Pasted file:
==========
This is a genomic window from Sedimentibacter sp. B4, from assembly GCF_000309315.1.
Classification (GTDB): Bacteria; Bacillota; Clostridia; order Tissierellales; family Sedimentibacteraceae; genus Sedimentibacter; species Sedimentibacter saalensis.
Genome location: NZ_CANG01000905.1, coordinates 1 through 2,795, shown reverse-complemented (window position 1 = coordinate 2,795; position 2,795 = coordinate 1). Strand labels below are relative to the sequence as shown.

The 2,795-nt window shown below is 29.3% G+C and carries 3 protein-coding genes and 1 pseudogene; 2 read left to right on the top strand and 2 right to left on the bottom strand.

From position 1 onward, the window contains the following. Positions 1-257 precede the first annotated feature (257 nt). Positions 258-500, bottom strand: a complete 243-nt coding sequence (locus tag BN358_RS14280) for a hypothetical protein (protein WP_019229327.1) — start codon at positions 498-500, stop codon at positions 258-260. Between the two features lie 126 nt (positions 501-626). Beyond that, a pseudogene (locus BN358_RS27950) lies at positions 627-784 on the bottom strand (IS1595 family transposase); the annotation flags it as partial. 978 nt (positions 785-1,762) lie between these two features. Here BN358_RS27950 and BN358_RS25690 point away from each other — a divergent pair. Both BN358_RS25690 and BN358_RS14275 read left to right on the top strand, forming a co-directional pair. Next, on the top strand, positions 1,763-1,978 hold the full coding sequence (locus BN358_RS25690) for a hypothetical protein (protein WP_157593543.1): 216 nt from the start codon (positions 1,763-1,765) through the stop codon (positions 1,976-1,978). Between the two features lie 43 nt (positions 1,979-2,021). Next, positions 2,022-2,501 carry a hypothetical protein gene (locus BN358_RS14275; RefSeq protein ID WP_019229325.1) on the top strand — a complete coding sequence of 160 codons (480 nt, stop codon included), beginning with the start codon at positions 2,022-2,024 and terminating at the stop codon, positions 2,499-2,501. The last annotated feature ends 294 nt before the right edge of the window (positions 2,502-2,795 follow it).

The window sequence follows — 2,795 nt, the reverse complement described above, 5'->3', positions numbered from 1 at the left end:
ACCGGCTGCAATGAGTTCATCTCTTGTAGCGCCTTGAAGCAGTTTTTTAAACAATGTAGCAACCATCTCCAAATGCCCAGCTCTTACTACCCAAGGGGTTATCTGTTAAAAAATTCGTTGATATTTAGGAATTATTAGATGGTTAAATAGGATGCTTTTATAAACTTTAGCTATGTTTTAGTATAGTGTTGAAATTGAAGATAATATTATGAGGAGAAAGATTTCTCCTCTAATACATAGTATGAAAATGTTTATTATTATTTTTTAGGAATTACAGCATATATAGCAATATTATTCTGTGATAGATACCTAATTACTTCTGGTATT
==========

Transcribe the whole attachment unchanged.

This is a genomic window from Sedimentibacter sp. B4, from assembly GCF_000309315.1.
Classification (GTDB): Bacteria; Bacillota; Clostridia; order Tissierellales; family Sedimentibacteraceae; genus Sedimentibacter; species Sedimentibacter saalensis.
Genome location: NZ_CANG01000905.1, coordinates 1 through 2,795, shown reverse-complemented (window position 1 = coordinate 2,795; position 2,795 = coordinate 1). Strand labels below are relative to the sequence as shown.

The 2,795-nt window shown below is 29.3% G+C and carries 3 protein-coding genes and 1 pseudogene; 2 read left to right on the top strand and 2 right to left on the bottom strand.

From position 1 onward, the window contains the following. Positions 1-257 precede the first annotated feature (257 nt). Positions 258-500, bottom strand: a complete 243-nt coding sequence (locus tag BN358_RS14280) for a hypothetical protein (protein WP_019229327.1) — start codon at positions 498-500, stop codon at positions 258-260. Between the two features lie 126 nt (positions 501-626). Beyond that, a pseudogene (locus BN358_RS27950) lies at positions 627-784 on the bottom strand (IS1595 family transposase); the annotation flags it as partial. 978 nt (positions 785-1,762) lie between these two features. Here BN358_RS27950 and BN358_RS25690 point away from each other — a divergent pair. Both BN358_RS25690 and BN358_RS14275 read left to right on the top strand, forming a co-directional pair. Next, on the top strand, positions 1,763-1,978 hold the full coding sequence (locus BN358_RS25690) for a hypothetical protein (protein WP_157593543.1): 216 nt from the start codon (positions 1,763-1,765) through the stop codon (positions 1,976-1,978). Between the two features lie 43 nt (positions 1,979-2,021). Next, positions 2,022-2,501 carry a hypothetical protein gene (locus BN358_RS14275; RefSeq protein ID WP_019229325.1) on the top strand — a complete coding sequence of 160 codons (480 nt, stop codon included), beginning with the start codon at positions 2,022-2,024 and terminating at the stop codon, positions 2,499-2,501. The last annotated feature ends 294 nt before the right edge of the window (positions 2,502-2,795 follow it).

The window sequence follows — 2,795 nt, the reverse complement described above, 5'->3', positions numbered from 1 at the left end:
ACCGGCTGCAATGAGTTCATCTCTTGTAGCGCCTTGAAGCAGTTTTTTAAACAATGTAGCAACCATCTCCAAATGCCCAGCTCTTACTACCCAAGGGGTTATCTGTTAAAAAATTCGTTGATATTTAGGAATTATTAGATGGTTAAATAGGATGCTTTTATAAACTTTAGCTATGTTTTAGTATAGTGTTGAAATTGAAGATAATATTATGAGGAGAAAGATTTCTCCTCTAATACATAGTATGAAAATGTTTATTATTATTTTTTAGGAATTACAGCATATATAGCAATATTATTCTGTGATAGATACCTAATTACTTCTGGTATT